Shenzhen’s never-ending quest for modernity produces regular bouts of soul-searching, which are often reflected in commentaries published in official media. One of these, by an experienced writer, Fu Jingyi, which appeared recently in the Southern Metropolis Daily, focused on the city’s talent policy. It determined that the challenge of “optimizing” Shenzhen’s human resources was perhaps greater than many realized, and that creative solutions were called for.
This was brought into a clear public view recently by a job fair that attracted 35,000 fresh university graduates, mostly from outside Shenzhen, to apply for just 491 new teaching posts in the Longhua district. The reason for the overwhelming demand was the salaries on offer: bachelor degree-holders starting on 260,000 yuan (annual); post-grads getting 280,000 yuan. Moreover, these candidates would be given priority for talent housing and subsidized long-term rental apartments. And, being teachers, they would be entitled to an annual paid vacation of over 165 days.
In the end, only master’s degree-holders need have bothered to apply. The only successful applicants that didn’t have one were 23 with PhDs, including six from Peking University and five from Tsinghua University. Their jobs were to teach primary and secondary students. Nothing special: just regular teaching posts.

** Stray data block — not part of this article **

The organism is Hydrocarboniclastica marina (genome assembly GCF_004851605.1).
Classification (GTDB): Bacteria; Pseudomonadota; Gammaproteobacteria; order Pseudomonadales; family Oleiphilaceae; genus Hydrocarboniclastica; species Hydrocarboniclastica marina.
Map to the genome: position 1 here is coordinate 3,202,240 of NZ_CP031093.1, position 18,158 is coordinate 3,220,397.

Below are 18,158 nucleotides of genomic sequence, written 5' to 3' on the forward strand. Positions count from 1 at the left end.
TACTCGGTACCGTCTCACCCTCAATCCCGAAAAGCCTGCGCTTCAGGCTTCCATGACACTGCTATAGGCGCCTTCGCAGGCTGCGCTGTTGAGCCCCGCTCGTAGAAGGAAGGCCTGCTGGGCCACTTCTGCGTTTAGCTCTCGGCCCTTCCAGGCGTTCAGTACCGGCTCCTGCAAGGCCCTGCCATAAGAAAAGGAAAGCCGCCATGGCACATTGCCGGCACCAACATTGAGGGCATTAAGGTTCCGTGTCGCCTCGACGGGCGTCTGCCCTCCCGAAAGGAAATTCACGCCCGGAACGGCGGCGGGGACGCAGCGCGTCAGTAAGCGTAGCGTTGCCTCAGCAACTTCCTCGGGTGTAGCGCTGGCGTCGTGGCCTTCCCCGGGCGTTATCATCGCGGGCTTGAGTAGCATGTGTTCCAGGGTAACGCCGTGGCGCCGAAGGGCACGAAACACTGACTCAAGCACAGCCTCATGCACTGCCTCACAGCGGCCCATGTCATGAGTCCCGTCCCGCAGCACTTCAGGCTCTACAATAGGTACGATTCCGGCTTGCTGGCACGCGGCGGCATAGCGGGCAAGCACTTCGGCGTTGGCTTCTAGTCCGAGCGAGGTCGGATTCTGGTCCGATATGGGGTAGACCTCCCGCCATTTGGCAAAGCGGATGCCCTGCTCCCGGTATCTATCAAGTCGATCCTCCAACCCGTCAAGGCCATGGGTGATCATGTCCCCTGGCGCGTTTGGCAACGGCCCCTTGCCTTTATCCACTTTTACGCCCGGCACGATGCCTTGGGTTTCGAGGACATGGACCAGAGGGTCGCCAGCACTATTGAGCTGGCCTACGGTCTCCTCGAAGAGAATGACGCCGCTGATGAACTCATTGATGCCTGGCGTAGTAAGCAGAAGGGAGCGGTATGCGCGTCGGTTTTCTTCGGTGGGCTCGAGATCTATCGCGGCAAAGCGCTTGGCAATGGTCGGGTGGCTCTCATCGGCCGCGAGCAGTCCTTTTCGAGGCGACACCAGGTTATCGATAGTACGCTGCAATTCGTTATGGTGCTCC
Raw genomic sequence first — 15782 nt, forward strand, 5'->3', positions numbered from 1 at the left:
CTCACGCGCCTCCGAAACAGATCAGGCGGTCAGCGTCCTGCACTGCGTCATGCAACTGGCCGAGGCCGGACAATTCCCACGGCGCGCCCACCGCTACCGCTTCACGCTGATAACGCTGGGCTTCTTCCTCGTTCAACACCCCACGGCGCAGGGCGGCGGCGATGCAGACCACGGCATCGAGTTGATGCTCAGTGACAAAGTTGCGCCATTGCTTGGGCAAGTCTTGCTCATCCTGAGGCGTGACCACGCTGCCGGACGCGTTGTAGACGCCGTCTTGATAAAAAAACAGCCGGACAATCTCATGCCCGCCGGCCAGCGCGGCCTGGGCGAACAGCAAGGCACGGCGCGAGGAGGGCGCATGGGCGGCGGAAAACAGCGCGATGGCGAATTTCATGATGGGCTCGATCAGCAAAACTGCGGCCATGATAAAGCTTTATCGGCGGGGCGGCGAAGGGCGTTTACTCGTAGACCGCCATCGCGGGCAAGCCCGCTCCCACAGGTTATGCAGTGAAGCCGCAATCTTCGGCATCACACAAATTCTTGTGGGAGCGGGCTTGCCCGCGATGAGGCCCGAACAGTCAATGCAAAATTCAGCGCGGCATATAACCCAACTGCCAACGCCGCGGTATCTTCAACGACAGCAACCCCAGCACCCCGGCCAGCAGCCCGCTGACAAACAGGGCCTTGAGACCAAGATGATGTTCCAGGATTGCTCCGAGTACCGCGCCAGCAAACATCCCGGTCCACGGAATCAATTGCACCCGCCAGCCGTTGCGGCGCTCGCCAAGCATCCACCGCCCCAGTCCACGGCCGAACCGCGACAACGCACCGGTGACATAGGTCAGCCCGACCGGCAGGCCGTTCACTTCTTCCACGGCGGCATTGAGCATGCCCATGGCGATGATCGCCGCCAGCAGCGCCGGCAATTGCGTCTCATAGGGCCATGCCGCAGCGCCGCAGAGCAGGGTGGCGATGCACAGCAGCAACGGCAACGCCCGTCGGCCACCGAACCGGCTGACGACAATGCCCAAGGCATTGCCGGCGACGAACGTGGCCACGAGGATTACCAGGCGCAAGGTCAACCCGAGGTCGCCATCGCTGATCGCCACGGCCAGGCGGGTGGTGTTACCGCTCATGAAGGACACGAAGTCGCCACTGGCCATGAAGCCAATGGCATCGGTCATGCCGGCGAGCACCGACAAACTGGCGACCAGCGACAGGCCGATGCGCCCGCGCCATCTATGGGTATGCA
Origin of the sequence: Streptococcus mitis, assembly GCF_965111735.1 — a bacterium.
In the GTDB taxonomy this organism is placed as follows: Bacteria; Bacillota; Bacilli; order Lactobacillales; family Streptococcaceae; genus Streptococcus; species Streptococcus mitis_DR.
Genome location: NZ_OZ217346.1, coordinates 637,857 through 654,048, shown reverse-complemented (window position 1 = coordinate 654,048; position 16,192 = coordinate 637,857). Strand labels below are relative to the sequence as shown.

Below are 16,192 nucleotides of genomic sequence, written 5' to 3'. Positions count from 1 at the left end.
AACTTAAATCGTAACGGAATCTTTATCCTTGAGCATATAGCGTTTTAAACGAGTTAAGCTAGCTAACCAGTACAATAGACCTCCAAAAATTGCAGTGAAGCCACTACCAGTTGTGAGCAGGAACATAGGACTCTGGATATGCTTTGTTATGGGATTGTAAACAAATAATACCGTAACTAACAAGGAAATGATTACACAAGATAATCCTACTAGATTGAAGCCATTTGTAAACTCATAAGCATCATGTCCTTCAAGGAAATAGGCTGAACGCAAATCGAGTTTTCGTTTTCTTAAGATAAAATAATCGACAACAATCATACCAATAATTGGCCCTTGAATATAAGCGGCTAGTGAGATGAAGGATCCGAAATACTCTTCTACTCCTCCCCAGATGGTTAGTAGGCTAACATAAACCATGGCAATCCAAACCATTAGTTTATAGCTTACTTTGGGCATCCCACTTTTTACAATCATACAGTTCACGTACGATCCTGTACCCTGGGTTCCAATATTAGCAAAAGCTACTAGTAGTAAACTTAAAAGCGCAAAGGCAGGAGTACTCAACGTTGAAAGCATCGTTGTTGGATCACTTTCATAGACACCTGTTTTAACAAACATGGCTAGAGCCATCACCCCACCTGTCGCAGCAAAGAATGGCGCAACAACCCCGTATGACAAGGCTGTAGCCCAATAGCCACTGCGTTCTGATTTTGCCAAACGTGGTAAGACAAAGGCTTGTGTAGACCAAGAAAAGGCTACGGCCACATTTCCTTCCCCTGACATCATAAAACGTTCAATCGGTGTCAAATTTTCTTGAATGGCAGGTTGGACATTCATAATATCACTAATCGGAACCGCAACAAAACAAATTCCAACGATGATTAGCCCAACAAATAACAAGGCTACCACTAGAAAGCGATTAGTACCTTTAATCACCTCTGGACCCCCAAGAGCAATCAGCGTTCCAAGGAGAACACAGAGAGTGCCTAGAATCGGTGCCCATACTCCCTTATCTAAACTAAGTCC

Needless to say, the city’s Weixin chatrooms lit up at the news.
There was more to come. On October 25, the Shenzhen Health and Fitness Commission announced through its Weixin (WeChat) official account that Shenzhen would start the “largest recruitment in China’s medical history”, aiming to hire 5,873 doctors, nurses, and other medical workers in one go.
For these people, the city is prepared to pay a one-off signing bonus, the same way Manchester United would pay up front for a talented midfielder. Doctors working in the city’s health clinics would be given, according to their qualifications, up to 350,000 yuan as a “one-time extra allowance” for choosing to live and work in Shenzhen for five years.
Paying such incentives is not, on its own, news. More noteworthy is that it shows there has been a strong mismatch between supply and demand in the basic yet crucial job sectors of education and healthcare.